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Addition, 1844-1848, to Francis Mayrant
        Adams Papers
  
    A gift to SCL Manuscripts Division announced in 2008

| Manuscripts Gifts 2008 | Front Page 2008 | Previous Issues | Friends of the Library |

Two letters, 22 May 1844 and 5 October 1848, of teacher, lawyer, and planter Francis Mayrant Adams (1821-1884) further the South Caroliniana Library’s documentation of ties between the family of College of Charleston president the Rev. Dr. Jasper Adams and the Rev. Sewall Harding of Massachusetts who had married sisters, Mercy and Eliza Wheeler. The eldest son of Jasper Adams and his second wife, Placidia Mayrant, Francis Mayrant Adams graduated from Yale College in 1841, taught at Pendleton and Sumter in South Carolina, and also studied law. Adams later resided at St. Mary’s, Georgia.

The earlier of the two letters, written from Pendleton, S.C., by Adams and addressed to his uncle, Sewall Harding, East Medway, Massachusetts, reports that Adams’ connection with the Pendleton Male Academy had been dissolved and that he planned to relocate to Baltimore, where his wife had inherited an estate. “I thank God that I have done with teaching,” he wrote. “I hope never again to resume it. It is to me an employment both disgusting and hateful.” Mr. Renick, who had been principal for the preceding nine months, had resigned at the same time, and as a result of their resignations the school had closed until another teacher could be procured. Adams considered that the school was in “pretty tolerable condition,” noting that in addition to English, mathematics, and languages, Renick had trained the pupils in military exercises -- “the members of the company had procured their cadet dress; officers had been appointed; we were daily expecting the arrival of the state muskets, and military accoutrements, both of which had been ordered some time before, as, in the mean time, we had to use common muskets and guns....”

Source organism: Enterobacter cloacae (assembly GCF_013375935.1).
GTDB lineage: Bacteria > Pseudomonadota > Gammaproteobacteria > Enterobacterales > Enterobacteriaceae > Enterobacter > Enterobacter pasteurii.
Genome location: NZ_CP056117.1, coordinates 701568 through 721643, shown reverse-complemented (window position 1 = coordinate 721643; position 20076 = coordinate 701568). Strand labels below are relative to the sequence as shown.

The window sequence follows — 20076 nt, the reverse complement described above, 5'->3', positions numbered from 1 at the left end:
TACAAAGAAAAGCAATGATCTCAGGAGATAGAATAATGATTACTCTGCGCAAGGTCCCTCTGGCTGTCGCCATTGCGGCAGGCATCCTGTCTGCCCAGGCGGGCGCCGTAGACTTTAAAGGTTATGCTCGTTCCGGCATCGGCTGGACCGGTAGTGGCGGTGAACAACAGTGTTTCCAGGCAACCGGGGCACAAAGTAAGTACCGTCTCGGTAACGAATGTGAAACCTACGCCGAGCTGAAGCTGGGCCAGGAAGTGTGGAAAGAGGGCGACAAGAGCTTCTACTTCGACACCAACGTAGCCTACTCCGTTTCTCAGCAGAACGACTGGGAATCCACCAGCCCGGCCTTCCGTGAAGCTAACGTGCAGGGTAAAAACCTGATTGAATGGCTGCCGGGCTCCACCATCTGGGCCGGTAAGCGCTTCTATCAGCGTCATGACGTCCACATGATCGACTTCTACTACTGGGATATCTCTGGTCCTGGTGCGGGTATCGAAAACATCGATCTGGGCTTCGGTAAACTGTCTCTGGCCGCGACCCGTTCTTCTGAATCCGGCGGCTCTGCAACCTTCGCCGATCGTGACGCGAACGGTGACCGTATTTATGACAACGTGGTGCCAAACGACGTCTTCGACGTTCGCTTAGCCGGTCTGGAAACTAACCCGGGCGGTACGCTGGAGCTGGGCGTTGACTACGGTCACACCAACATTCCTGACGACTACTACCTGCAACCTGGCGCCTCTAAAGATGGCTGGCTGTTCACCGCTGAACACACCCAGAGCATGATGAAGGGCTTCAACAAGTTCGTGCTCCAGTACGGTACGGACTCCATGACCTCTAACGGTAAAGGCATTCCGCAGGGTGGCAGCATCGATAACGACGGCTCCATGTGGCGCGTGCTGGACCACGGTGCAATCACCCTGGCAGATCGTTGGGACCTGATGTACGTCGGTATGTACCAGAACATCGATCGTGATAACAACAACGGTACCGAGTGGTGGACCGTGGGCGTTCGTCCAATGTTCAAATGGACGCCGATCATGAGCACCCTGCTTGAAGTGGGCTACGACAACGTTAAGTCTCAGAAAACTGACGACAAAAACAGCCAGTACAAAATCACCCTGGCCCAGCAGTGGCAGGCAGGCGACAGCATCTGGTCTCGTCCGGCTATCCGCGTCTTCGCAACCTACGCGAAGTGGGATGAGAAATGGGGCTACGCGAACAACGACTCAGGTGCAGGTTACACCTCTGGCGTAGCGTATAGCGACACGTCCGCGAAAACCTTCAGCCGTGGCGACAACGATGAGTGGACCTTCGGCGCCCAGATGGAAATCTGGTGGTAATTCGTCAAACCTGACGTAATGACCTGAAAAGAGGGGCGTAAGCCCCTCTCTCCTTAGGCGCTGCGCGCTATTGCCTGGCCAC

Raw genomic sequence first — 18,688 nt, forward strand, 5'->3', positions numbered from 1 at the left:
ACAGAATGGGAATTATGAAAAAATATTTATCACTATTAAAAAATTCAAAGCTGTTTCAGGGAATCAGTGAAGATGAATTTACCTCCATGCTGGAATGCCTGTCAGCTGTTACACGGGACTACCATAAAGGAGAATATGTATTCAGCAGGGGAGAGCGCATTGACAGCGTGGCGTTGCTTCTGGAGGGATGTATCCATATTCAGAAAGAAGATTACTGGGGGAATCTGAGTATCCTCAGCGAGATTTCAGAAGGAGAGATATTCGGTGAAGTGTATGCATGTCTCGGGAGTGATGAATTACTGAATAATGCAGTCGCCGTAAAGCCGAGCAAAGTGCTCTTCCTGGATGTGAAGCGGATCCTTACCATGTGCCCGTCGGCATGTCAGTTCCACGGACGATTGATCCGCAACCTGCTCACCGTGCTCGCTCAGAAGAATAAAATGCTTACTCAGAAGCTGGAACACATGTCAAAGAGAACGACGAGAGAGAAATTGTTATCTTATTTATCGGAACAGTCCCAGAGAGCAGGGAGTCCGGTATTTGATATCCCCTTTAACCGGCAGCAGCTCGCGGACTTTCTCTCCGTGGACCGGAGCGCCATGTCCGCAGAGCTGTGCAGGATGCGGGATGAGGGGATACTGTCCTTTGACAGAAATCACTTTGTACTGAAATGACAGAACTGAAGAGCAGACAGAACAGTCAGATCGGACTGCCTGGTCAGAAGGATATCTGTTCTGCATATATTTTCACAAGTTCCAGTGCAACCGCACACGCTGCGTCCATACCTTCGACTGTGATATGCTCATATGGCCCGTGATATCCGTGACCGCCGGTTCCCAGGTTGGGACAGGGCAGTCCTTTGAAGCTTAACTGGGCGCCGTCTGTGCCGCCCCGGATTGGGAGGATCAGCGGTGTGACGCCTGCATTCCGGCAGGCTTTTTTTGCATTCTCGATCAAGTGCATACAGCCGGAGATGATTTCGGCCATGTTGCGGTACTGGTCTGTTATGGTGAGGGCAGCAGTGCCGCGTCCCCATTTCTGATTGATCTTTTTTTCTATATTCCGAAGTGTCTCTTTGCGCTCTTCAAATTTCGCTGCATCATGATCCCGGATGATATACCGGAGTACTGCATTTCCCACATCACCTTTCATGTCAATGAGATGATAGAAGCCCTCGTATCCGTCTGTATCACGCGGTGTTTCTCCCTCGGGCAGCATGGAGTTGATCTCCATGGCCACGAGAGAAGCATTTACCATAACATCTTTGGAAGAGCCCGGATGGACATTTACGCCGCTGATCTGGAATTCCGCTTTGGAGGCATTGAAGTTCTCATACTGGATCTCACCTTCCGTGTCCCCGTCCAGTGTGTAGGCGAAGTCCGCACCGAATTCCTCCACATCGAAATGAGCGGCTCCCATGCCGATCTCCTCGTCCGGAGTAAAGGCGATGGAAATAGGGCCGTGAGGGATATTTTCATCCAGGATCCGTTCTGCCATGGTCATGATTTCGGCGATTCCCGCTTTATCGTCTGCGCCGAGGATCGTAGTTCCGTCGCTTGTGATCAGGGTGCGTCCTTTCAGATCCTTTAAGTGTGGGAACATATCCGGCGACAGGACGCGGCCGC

Adams thanks Harding for managing his portion of the estate of his grandfather and expresses eagerness to apply his portion of the estate to assist him in his professional studies, noting that he was in debt as a result of having tried to support himself and his mother on a teacher’s salary and that he had recently applied to the equity court for his portion of the estate of his father.

The later letter, written from Sumterville, S.C., 5 October 1848, advises that Adams had been admitted to the bar but continued to teach. He had not yet read the equity course or been admitted to practice in the equity court and while he had a law office in Sumterville he did not expect to practice there as he intended to relocate to New Orleans. To prepare himself financially, he had applied “for the situation of Principal of the Male Academy in this village.” If unsuccessful, he planned to seek employment with a country school.

Adams desired to live in New Orleans as he hoped his sister Ann Richardson “Anzie” Adams, who had recently been engaged to Dr. John C. Calhoun, Jr., would live there. However, their mother opposed the match, in part due to the health of the city, and Adams was uncertain whether he could ever practice as an attorney there since Louisiana law was “civil law and very different from ours.” He wanted to dispose of his remaining interest in his grandfather’s property to the other heirs and asked Harding to assist in promoting the sale.

| Manuscripts Gifts 2008 | Previous Issues | Endowments | Friends of the Library |

 

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